Mazzorana, who specified the house would have to be built in an area zoned for smaller lots than the Lochview area, said he usually is Natalie Sirkin contended that curriculum guides prepared by the National Education Association and Educators for Social Responsibility are filled with errors. "They are errors which exaggerate American government's defense capability, which minimize Soviet, defense capabilities, which minimize the crimes of the Soviet Union." Goodman, of Danbury; was unavailable for comment, but several board members said they opposed her proposal. "We're dealing with a very strong emotional issue. It's a very technical issue," said board member John Mannix of Wilton. "It would be very difficult to strike a balanced presentation." Board member Warren J.

Foley of Canaan saidj "We're not dealing with nuclear energy. We're dealing with nuclear armaments. I don't By ROBERT A. FRAHM Courant Education Writer Nuclear war and the nuclear arms race inspire too much emotion and are too technical to be taught in public schools, the State Board of Education was told Wednesday. "The introduction of this subject will amount to indoctrination," said Natalie Sirkin of Sherman, one of four speakers opposing a proposal by state board Chairwoman June K.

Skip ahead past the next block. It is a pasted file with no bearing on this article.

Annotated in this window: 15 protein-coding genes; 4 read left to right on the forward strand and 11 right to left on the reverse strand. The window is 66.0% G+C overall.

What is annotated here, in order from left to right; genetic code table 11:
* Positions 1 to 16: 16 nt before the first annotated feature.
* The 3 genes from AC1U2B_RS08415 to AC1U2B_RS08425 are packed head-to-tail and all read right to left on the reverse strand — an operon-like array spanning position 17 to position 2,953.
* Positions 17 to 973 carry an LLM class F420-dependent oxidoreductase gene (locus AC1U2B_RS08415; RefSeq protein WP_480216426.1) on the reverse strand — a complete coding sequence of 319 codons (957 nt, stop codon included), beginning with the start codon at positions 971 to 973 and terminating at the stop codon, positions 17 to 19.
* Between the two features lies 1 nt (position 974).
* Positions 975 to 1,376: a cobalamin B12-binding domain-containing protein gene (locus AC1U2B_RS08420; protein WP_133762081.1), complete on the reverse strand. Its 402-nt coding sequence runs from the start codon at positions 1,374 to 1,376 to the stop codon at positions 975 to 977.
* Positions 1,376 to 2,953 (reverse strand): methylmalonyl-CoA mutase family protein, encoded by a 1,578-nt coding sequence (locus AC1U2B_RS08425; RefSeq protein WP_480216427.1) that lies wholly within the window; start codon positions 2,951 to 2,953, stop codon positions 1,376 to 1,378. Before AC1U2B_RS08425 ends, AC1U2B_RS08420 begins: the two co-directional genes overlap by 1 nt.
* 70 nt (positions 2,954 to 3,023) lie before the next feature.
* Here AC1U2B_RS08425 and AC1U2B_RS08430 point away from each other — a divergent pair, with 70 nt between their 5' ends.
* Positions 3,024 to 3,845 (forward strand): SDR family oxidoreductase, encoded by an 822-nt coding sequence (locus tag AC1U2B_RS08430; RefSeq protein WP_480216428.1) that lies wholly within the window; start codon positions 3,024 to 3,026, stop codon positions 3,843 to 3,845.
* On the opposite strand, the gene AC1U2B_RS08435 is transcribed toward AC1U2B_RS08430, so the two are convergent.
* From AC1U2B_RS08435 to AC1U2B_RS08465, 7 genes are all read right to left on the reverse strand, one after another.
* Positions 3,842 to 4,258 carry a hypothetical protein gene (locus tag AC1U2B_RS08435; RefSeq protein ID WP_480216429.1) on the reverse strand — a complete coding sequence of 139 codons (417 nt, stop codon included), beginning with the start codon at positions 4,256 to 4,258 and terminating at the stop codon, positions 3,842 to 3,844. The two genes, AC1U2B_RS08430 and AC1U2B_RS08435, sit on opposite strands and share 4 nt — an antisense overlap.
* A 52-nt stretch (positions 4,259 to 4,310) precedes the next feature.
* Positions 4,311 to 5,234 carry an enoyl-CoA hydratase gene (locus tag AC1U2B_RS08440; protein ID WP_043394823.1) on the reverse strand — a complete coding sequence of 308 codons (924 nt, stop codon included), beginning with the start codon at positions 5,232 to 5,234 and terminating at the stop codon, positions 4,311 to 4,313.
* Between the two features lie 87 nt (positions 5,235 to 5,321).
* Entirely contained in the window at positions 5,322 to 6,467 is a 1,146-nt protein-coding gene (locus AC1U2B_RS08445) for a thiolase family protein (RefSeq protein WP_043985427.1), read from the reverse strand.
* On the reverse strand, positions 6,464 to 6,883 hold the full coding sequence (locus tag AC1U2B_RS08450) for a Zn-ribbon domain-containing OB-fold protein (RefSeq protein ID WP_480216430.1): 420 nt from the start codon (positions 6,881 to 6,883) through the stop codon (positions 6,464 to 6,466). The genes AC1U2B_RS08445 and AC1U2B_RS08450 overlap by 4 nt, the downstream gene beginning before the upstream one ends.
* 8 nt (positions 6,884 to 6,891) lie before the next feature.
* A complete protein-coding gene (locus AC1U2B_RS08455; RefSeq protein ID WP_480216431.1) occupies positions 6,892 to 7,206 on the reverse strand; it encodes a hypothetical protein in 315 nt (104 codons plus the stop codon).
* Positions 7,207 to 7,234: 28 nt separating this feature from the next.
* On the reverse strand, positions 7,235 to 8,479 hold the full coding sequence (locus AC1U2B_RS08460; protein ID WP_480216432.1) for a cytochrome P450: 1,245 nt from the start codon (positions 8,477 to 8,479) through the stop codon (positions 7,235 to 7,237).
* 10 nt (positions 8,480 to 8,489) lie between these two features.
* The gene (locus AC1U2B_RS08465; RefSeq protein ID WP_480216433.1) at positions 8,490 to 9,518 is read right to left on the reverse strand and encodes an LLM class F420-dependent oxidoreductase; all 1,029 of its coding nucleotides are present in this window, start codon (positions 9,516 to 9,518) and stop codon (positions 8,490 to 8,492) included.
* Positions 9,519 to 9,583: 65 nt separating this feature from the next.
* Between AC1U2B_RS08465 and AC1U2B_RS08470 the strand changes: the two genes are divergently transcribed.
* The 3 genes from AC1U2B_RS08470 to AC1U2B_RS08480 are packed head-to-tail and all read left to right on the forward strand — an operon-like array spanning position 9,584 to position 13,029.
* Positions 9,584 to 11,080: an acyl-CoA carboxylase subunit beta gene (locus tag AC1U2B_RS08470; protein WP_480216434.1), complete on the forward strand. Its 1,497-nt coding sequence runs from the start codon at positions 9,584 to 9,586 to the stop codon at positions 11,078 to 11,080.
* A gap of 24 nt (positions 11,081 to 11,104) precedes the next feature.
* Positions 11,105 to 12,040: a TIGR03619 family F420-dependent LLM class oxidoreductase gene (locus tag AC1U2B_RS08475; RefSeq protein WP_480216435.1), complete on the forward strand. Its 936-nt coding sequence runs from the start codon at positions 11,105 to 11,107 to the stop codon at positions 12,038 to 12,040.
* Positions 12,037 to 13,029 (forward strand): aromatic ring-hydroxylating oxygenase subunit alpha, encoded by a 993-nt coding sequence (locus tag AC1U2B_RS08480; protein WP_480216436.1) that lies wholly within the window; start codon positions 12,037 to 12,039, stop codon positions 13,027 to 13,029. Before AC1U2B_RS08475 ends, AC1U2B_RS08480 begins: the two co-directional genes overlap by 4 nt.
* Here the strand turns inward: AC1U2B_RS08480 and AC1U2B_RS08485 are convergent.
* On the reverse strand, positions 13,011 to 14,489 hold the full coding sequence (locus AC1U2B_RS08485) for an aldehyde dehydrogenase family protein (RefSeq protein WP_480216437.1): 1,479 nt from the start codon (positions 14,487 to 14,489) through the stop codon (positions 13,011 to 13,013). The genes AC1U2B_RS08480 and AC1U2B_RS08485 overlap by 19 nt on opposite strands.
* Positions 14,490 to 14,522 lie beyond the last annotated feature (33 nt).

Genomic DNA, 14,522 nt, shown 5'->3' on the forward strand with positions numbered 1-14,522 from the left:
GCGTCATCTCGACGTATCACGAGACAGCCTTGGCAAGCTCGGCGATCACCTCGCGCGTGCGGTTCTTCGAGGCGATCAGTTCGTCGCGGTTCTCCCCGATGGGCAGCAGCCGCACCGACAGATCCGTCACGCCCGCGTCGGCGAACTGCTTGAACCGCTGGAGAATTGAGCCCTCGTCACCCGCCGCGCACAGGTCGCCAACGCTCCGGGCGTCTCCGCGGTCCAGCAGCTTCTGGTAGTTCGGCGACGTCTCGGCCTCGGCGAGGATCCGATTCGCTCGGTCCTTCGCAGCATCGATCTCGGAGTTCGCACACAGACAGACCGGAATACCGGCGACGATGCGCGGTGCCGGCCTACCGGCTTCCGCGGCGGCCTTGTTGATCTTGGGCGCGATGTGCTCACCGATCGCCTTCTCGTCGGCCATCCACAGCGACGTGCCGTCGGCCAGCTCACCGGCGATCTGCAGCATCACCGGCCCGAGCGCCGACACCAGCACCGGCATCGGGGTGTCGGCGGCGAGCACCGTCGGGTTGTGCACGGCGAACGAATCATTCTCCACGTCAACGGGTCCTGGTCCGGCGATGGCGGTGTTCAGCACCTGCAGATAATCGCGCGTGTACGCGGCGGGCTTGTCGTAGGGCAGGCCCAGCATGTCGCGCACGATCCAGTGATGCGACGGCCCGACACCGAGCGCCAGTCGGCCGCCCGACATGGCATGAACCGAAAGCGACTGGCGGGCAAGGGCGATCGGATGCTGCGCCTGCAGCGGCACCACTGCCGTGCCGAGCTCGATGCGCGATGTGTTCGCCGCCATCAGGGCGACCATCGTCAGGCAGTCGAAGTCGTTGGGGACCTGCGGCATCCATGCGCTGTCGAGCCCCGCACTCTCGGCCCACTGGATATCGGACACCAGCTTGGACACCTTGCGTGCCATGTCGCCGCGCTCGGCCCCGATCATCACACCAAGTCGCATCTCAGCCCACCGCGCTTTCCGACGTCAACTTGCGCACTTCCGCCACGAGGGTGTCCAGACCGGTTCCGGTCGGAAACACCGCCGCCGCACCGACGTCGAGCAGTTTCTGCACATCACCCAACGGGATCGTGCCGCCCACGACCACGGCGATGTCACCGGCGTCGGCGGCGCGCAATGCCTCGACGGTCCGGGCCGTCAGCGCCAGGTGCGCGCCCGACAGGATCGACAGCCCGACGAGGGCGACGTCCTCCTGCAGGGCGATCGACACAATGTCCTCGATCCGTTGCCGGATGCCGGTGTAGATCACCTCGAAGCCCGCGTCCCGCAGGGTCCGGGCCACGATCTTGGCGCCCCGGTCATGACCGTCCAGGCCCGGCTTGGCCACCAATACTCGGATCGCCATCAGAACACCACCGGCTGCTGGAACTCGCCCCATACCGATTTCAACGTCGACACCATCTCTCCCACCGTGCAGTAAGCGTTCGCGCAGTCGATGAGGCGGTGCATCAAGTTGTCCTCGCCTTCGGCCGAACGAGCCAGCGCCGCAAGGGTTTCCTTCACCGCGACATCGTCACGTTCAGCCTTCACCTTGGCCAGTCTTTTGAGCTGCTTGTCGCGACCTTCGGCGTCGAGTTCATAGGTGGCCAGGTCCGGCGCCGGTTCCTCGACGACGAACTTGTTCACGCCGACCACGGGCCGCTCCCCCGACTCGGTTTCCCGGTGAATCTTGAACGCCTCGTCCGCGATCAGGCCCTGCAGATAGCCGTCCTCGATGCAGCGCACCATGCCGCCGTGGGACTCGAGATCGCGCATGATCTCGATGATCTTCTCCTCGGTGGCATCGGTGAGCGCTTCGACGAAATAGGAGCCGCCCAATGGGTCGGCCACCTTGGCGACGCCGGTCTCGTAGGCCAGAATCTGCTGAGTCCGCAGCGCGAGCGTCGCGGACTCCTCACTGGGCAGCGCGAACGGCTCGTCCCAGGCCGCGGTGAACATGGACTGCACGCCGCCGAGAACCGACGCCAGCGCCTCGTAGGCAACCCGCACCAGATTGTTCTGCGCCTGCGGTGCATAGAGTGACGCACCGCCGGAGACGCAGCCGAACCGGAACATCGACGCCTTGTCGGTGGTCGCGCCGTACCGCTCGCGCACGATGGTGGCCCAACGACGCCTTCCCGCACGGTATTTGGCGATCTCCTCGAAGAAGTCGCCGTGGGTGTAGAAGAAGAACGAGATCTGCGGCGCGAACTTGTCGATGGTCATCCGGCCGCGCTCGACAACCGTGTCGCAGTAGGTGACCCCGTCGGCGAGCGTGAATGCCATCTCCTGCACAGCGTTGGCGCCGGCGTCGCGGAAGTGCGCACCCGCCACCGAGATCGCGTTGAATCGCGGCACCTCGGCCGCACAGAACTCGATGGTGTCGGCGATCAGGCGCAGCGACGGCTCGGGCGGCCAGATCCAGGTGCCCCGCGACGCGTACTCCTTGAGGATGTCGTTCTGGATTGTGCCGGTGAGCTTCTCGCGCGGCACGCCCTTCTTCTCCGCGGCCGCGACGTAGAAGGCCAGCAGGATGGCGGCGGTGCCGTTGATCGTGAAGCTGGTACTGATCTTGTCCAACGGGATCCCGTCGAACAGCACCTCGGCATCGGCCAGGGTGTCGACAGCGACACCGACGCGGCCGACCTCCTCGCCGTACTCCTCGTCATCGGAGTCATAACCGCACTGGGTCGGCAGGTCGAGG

Goodman to encourage municipal school districts to teach about nuclear arms. The board took no action on the proposal. Sirkin and her husband, Gerald Sirkin, president of an organization called Citizens for Peace Through Strength, said most materials prepared for nuclear arms instruction in schools are one-sided and reflect the nuclear freeze movement. Colombian's By GEORGE GOMBOSSY Courant Staff Writer A native Colombian whom federal agents illegally deported last February has averted a second deportation that was to have taken place this morning. Ryszard S.

Mrotek, a Hartford attorney, said Wednesday he was able to delay deportation by at least six months for Jose Humberto Ayala-Palacios and his wife, Rosa, of Bridgeport. Deportation Delayed for STATE BRIEFS HARTFORD Police Weapon Discharges A Hartford police officer's gun accidentally discharged Wednesday and the bullet hit a metal locker in the men's locker room. It was the second such incident inside the Police Department this week. Chief Bernard R. Sullivan said officer William Hippe, a member of the force for 1 1 years, apparently unloaded bullets from his weapon but did not count them.

A bullet left in the gun went of but the reason for the discharge has not yet been determined, Sullivan said. No one was injured. Monday, officer Ingrid LeBron was cleaning her gun in the women's locker room when it accidentally discharged. The bullet hit the tile floor and a fragment struck officer Katherine Perez in the forehead. Sullivan said two such mishaps in one week is "very much out of the norm." They usually happen only two or three times a year, he said.